Before we get too excited, keep in mind the release date for Windows 7 is Q110. So you have another year of keeping XP running or taking the Vista plunge if you are a Microsoft OS user.

Now let us talk about the new kid on the block. Yup, Google. You have heard the rumors about Google getting into the OS market. Guess what, they already did. It’s Android. The Google OS is already loose in the wilds, running on a mobile platform and trying to pass itself off as a mild mannered phone.

Ok, so you can make calls with it. I can make VoIP calls with my desktop too. The lines are blurry these days. Most people with iPhones will tell you that the fact that they can make calls with it secondary. It’s a mobile internet device. Android is a Creature of the Clouds (You heard that description of a Cloud computing based device here first kids!).

Android is designed to work well with the existing Google net based services like Gmail and Google calendar. It also isn’t locked to a platform and provider the way the iPhone is to Apple/iTunes. Listen, I have a deep and meaningful relationship with my iPhone, but it’s getting dumped once Android gets a bit more mature and supports a few more platforms and providers.

I would not be surprised to see Android, or some flavor of it, running on netbooks by the time Windows 7 hits the street. I wouldn’t bet that Google couldn’t beat Microsoft in getting a netbook running Google OS on the shelves before Windows 7 is commercially available.

Updating right after posting! According to CNET, Microsoft is going to try and get Windows 7 out by Q409, specially for the Christmas buying season.  Good luck guys.  I’m still sticking by my Android on a netbook first prediction.

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6 Responses

  1. You missed another inclusion of Linux among the nontechnophiles – ultracheap desktops. Walmart has a 200 buck desktop with a flavor of Ubuntu installed..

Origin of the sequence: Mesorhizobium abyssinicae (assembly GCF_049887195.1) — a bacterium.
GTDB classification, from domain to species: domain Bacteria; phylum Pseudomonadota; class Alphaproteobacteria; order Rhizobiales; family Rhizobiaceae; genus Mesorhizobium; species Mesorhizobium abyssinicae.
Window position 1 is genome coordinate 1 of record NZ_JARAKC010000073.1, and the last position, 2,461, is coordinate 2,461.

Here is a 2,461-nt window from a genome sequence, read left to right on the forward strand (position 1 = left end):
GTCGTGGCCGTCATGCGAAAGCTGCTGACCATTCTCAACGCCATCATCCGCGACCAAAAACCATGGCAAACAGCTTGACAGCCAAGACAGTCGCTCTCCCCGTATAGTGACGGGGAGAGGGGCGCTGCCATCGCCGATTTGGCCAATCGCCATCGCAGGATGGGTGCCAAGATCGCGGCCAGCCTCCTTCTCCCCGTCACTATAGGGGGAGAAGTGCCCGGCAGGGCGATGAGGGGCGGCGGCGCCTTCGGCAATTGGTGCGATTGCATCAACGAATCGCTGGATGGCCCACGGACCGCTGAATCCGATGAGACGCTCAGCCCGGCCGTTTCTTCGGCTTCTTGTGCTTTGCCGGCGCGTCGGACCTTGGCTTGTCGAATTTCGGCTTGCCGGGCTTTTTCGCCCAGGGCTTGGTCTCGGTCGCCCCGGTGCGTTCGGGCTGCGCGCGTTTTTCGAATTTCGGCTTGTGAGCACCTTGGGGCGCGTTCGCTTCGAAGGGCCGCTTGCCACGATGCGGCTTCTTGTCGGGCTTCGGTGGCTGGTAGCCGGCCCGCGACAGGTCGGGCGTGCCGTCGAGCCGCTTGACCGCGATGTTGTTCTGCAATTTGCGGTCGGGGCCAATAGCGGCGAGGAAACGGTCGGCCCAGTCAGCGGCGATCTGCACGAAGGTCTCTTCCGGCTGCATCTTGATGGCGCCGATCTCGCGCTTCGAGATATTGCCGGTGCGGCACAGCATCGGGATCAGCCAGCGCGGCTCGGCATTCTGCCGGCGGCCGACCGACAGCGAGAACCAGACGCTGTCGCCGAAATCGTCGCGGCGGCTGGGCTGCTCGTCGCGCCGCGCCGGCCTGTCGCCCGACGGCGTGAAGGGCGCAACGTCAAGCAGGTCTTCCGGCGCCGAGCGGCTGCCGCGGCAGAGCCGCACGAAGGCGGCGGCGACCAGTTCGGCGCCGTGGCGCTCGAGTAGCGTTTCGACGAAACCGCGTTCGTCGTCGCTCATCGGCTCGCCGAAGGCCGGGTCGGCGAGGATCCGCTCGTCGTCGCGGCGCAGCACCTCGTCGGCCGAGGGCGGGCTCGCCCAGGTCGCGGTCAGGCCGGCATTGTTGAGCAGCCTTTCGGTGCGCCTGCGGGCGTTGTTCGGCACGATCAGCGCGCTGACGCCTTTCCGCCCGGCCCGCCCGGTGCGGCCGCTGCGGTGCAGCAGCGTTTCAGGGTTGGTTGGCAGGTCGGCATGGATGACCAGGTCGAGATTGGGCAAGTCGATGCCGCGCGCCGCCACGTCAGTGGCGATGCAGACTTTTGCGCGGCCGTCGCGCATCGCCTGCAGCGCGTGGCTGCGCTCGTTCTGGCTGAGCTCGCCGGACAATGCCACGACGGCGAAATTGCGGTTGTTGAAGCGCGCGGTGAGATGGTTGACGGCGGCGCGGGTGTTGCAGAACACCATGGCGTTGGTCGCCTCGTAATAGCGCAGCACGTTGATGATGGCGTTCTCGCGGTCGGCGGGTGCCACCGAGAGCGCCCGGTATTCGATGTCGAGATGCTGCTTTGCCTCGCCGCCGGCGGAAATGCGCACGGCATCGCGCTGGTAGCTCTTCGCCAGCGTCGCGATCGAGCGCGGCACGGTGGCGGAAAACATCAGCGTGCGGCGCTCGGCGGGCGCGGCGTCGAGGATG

2. I usually use a laptop or notebook as my primary computer, but since my ASUS EEEPC more or less fills that “mobile computer” niche, my next computer will probably be a desktop.

    I’ve got a Vista notebook computer which, well … it works but it’s also more annoying than any other OS in my history. I’m not at all fond of Vista, but I don’t hate it enough to go back to XP.

    Weirdly enough, my favorite feature of Vista is the DOS command ROBOCOPY, which is almost fearful in its usefulness.

  3. Point on the Walmart systems. Looking back, I didn’t mention them because there just isn’t that much buzz about them? Any sales numbers available on those?

    The LINUX netbooks took a sizable chunk out of overall laptop sales. So much so, the large manufacturers are joining in.

    I saw an HP “netbook” running Vista the other day. I told the saleguy that it really couldn’t be called a netbook because it was over the $500 price point.

  4. Apparently Sears is also now selling a lowbuck Linux desktop. A Digg Article posted in August quoted 4% of the market is Linux..

  5. You know, I could kick myself for forgetting to show you how I can swap documents between the Tungsten and the EEEPC…

    The new iPhone update is looking pretty good so far. The enhanced map application is pretty good — it allows the user to select “Driving”, “Public Transport”, and “Walking.”

  6. […] first Android Netbook Posted on April 26, 2009 by Mark Urbin Back in early November of last year, I predicted that Android would be running on Netbooks before Windows 7. Last month, it came out that Asus had […]